Generic phrases such as these do not get people to buy or do they build trust. Customers want a solid product or service that solves their problems. List the solutions and benefits your product and service can provide them and that in and of itself is great customer service.

5 – Built From the Ground Up: Your customers don’t really care how the company was built, just that the products or services it provides does what the ad says it will do. Everyone is self-interested.

Instead of talking about how your company was built, talk about the value it can bring them. This is called a value-added proposition and is truly the only reason your customers buy from you in the first place. For example, we were able to turn around a failing ad campaign for a client just by avoiding this cliche. In this case study, we focused the message on the user instead of the founder and results drastically improved.

6 – The First 100 Callers (Fake Scarcity):

The first “any number” is a cheap sales tactic that used to work back in the 80’s but has worn out its welcome over time, not only because it has been used by every advertiser that cannot come up with a creative ad, but also because it is not true – whoever calls is going to get the deal, since it is already priced into the promotion.

Sure, all advertisers know about the psychology of scarcity and its ability to hasten a decision but this phrase has been used so much and for so long in advertising circles that people just do not believe them anymore. Besides being overused, Fake scarcity destroys trust between the brand and customer by “forcing” the sale, be it ever so cleverly.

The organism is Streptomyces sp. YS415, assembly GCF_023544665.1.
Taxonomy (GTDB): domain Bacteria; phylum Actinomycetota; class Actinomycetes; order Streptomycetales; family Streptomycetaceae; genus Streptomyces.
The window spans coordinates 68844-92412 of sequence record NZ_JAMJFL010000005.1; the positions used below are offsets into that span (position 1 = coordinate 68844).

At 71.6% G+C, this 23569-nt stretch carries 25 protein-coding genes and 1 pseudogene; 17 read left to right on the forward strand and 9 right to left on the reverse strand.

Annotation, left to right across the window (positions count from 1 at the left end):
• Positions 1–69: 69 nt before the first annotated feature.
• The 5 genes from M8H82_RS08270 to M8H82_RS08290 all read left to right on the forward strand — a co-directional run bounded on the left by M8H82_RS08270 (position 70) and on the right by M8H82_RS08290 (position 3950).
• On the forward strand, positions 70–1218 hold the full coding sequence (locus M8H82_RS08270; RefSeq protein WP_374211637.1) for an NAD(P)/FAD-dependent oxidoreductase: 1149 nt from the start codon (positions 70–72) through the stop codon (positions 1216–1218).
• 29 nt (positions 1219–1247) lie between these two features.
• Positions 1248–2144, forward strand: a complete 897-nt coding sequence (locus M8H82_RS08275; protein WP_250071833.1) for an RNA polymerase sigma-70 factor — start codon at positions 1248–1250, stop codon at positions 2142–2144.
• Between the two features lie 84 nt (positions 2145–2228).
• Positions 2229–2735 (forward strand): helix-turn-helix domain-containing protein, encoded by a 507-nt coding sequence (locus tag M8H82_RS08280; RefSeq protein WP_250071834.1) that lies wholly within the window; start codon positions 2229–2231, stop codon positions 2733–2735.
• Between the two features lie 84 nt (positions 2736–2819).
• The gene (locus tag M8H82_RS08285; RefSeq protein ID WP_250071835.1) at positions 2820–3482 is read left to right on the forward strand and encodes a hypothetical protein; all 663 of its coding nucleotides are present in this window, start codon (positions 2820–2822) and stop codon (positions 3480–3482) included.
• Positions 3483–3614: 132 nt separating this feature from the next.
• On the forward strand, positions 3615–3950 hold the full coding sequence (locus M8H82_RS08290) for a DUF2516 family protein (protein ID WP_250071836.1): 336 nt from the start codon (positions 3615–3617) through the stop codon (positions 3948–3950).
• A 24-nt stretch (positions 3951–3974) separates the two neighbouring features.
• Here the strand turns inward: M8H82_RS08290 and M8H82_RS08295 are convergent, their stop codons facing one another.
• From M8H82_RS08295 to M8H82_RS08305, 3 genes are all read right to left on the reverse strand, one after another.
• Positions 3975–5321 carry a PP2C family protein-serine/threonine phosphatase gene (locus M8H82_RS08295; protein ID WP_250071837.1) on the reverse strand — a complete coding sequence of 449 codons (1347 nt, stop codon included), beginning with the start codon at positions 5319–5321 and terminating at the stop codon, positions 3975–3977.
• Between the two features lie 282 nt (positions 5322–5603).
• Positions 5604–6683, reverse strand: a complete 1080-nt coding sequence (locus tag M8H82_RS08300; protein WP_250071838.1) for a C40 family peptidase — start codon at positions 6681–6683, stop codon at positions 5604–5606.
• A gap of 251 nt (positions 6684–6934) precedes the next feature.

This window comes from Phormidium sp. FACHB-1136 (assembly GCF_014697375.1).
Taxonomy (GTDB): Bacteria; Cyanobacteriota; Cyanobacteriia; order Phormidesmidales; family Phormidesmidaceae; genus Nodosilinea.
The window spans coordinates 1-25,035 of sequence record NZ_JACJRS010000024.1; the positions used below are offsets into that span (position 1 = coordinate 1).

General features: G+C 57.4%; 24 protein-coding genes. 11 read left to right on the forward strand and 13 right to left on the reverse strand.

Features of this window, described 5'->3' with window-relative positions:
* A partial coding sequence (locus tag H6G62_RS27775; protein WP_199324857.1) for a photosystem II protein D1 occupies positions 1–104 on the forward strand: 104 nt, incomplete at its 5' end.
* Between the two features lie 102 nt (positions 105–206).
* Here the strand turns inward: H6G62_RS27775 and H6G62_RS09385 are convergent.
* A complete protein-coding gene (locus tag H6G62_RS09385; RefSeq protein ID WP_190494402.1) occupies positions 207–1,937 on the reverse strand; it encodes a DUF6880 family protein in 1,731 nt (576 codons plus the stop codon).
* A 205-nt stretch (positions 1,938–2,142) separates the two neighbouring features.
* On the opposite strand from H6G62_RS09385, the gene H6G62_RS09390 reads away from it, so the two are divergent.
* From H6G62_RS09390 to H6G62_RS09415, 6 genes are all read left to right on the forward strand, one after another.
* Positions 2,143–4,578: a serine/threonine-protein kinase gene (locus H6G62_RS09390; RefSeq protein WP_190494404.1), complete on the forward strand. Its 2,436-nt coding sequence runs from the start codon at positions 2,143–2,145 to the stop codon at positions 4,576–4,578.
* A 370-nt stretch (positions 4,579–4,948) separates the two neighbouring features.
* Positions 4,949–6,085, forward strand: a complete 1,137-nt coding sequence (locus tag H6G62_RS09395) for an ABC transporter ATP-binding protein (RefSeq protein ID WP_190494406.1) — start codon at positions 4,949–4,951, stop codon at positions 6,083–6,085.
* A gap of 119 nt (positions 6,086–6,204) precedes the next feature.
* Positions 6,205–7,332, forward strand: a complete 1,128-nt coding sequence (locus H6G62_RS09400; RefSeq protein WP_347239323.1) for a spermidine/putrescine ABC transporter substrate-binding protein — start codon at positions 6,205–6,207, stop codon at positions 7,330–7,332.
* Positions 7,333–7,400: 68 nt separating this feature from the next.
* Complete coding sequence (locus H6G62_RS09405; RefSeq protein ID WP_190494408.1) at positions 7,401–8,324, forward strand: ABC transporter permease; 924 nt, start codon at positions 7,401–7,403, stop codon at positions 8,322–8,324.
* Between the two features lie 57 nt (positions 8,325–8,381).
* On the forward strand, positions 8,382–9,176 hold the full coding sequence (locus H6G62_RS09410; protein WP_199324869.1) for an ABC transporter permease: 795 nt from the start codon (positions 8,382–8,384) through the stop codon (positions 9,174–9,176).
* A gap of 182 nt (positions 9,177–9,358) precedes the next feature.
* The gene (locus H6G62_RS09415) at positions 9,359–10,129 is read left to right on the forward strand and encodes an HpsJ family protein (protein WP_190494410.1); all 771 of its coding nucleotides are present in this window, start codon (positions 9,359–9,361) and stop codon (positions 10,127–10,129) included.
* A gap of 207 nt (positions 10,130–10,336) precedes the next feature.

Think about it, no one likes to be in a rush to buy. Consumers like to take their time and feel as if they found the product or service, not the other way around – being “pushed” into it. Even if they buy once due to this scarcity cliché, they are sure never to buy again because the buying experiencing was not a pleasant one.

If want to employ scarcity, make sure it’s real. Believable form of scarcity applies to event marketing(.i.e. 30 seats available), product ecommerce(.i.e. 30sets only) and limited time promotions.

7 – Are You Sick of Getting No Results: Of course they are and that is why they are viewing your ad. The first thing you want to do is make your audience feel good about discovering your service and product. The cliché, ‘“sick of getting no results?” is only going to remind them of their past failures and put them in a negative frame of mind.

Instead, use positive reframing terms like “results-oriented” or “get our clients needs met” to change their perspective and make them feel good about what you are selling.

 

Conclusion

As a brand or business who advertises or who employs advertisers to create and run their campaigns, your sole marketing duty is to provide your audience with ads that help them understand what your product or service is all about and how it can help them.

This can be achieved by using time-tested clichés, but not ones that are vague and have been used to “death”. Today’s customers are more informed than ever before due to the advent of the internet and the accessibility of the information it provides. Therefore, cheap, spammy, and salesy ad messages, no matter if they happened to work in the past, will not convince them to purchase from you.

Keep your brand in good standing by avoiding the above clichés and take the extra effort to understand your customers better, expand on your product benefits with clearer detail or come up with entirely new and unique ways to show the value of your products and services.